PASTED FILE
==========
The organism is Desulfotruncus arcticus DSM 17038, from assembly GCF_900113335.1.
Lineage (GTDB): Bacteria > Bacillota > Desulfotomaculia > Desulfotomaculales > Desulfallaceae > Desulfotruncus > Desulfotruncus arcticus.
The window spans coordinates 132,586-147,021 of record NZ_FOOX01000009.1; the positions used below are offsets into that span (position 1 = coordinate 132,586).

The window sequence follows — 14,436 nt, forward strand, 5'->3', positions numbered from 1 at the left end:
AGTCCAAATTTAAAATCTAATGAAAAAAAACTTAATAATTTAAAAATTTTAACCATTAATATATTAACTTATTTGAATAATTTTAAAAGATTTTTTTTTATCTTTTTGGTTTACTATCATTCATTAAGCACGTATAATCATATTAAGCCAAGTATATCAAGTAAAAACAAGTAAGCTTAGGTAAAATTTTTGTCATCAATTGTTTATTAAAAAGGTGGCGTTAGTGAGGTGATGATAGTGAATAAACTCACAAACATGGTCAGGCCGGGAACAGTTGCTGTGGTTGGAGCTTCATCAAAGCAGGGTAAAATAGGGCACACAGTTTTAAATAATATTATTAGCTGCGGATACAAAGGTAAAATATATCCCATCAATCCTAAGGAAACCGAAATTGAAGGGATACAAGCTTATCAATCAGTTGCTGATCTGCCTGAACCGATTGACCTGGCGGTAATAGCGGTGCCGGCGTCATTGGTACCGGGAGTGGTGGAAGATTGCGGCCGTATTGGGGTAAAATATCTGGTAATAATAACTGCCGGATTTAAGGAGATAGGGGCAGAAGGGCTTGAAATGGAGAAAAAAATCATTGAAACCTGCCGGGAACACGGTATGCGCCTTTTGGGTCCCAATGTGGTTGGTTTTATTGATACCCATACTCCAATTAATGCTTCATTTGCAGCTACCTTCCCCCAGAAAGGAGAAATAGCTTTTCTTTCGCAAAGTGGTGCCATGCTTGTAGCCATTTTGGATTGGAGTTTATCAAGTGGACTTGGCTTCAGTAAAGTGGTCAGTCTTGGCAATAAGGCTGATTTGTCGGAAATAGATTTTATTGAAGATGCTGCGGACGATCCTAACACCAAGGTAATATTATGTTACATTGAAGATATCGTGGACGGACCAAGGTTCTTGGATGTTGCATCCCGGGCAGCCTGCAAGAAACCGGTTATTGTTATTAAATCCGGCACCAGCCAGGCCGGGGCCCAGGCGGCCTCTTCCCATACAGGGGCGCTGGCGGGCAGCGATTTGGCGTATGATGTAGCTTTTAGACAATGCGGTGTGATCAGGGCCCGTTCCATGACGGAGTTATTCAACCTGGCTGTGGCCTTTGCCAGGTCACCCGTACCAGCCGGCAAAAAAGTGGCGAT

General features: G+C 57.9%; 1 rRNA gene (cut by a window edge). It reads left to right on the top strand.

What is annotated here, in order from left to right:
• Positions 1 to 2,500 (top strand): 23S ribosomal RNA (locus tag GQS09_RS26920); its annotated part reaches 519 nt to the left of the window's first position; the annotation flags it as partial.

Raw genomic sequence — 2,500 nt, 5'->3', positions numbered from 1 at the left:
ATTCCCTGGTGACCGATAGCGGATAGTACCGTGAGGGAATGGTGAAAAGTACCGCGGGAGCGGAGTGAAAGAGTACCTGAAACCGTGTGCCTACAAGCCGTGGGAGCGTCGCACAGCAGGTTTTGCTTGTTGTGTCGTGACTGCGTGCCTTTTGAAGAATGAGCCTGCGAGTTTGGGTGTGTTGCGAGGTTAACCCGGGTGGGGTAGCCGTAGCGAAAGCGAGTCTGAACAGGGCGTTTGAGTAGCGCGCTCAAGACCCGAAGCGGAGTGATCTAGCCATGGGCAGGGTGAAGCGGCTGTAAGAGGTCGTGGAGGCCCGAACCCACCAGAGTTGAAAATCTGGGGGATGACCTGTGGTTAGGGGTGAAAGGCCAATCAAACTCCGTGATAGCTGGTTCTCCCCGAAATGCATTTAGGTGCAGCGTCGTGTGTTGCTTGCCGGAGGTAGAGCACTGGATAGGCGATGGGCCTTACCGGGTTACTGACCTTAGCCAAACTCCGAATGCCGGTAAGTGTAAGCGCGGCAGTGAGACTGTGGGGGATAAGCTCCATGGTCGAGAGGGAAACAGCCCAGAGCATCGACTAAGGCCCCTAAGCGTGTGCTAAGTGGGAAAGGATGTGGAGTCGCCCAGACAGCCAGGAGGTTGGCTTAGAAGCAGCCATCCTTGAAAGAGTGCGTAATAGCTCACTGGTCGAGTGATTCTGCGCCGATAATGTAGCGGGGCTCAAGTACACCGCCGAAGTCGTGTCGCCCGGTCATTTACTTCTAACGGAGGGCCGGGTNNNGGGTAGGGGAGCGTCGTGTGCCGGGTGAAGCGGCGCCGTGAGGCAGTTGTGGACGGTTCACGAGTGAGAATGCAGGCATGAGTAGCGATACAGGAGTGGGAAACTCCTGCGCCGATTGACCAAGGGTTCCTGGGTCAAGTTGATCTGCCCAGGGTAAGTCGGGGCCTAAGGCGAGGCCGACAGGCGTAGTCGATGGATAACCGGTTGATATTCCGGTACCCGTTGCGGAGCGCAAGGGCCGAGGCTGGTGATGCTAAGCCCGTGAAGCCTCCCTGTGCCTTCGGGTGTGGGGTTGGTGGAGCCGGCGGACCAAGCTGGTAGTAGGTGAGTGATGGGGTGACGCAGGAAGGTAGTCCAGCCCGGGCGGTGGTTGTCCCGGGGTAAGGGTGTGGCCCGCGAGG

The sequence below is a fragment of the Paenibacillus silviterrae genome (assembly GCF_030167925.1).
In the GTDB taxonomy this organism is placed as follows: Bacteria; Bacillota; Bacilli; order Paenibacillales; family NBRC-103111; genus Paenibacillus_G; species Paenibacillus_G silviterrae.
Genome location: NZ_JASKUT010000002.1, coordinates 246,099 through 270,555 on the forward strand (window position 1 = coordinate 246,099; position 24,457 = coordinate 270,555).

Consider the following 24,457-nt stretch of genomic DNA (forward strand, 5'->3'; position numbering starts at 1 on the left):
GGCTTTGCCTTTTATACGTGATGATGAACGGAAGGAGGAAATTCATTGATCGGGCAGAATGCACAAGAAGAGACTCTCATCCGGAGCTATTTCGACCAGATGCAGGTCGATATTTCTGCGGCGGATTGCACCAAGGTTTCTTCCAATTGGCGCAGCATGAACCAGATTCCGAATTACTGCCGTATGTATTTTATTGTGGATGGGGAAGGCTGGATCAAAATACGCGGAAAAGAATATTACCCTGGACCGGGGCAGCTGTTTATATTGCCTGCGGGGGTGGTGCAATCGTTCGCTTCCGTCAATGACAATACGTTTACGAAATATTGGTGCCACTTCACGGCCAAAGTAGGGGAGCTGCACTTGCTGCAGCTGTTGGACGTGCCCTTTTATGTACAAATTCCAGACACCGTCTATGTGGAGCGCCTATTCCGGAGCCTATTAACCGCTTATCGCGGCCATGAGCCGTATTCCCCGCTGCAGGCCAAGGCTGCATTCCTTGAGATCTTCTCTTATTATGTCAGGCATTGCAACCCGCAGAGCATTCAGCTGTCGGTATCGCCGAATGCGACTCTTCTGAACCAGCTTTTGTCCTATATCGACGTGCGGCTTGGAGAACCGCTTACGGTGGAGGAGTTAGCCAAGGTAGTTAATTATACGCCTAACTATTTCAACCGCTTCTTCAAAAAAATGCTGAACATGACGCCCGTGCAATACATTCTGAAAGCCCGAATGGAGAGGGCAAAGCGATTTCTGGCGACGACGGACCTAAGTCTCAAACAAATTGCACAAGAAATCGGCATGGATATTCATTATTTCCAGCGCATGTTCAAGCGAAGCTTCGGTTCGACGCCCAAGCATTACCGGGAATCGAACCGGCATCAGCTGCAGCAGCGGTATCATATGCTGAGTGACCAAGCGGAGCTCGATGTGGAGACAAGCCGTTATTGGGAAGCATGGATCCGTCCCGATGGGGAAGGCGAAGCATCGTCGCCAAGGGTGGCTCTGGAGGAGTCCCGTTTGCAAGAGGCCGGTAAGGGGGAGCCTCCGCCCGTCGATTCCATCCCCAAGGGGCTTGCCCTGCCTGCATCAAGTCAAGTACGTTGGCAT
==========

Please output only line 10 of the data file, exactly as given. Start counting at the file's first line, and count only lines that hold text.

ATTCCCTGGTGACCGATAGCGGATAGTACCGTGAGGGAATGGTGAAAAGTACCGCGGGAGCGGAGTGAAAGAGTACCTGAAACCGTGTGCCTACAAGCCGTGGGAGCGTCGCACAGCAGGTTTTGCTTGTTGTGTCGTGACTGCGTGCCTTTTGAAGAATGAGCCTGCGAGTTTGGGTGTGTTGCGAGGTTAACCCGGGTGGGGTAGCCGTAGCGAAAGCGAGTCTGAACAGGGCGTTTGAGTAGCGCGCTCAAGACCCGAAGCGGAGTGATCTAGCCATGGGCAGGGTGAAGCGGCTGTAAGAGGTCGTGGAGGCCCGAACCCACCAGAGTTGAAAATCTGGGGGATGACCTGTGGTTAGGGGTGAAAGGCCAATCAAACTCCGTGATAGCTGGTTCTCCCCGAAATGCATTTAGGTGCAGCGTCGTGTGTTGCTTGCCGGAGGTAGAGCACTGGATAGGCGATGGGCCTTACCGGGTTACTGACCTTAGCCAAACTCCGAATGCCGGTAAGTGTAAGCGCGGCAGTGAGACTGTGGGGGATAAGCTCCATGGTCGAGAGGGAAACAGCCCAGAGCATCGACTAAGGCCCCTAAGCGTGTGCTAAGTGGGAAAGGATGTGGAGTCGCCCAGACAGCCAGGAGGTTGGCTTAGAAGCAGCCATCCTTGAAAGAGTGCGTAATAGCTCACTGGTCGAGTGATTCTGCGCCGATAATGTAGCGGGGCTCAAGTACACCGCCGAAGTCGTGTCGCCCGGTCATTTACTTCTAACGGAGGGCCGGGTNNNGGGTAGGGGAGCGTCGTGTGCCGGGTGAAGCGGCGCCGTGAGGCAGTTGTGGACGGTTCACGAGTGAGAATGCAGGCATGAGTAGCGATACAGGAGTGGGAAACTCCTGCGCCGATTGACCAAGGGTTCCTGGGTCAAGTTGATCTGCCCAGGGTAAGTCGGGGCCTAAGGCGAGGCCGACAGGCGTAGTCGATGGATAACCGGTTGATATTCCGGTACCCGTTGCGGAGCGCAAGGGCCGAGGCTGGTGATGCTAAGCCCGTGAAGCCTCCCTGTGCCTTCGGGTGTGGGGTTGGTGGAGCCGGCGGACCAAGCTGGTAGTAGGTGAGTGATGGGGTGACGCAGGAAGGTAGTCCAGCCCGGGCGGTGGTTGTCCCGGGGTAAGGGTGTGGCCCGCGAGG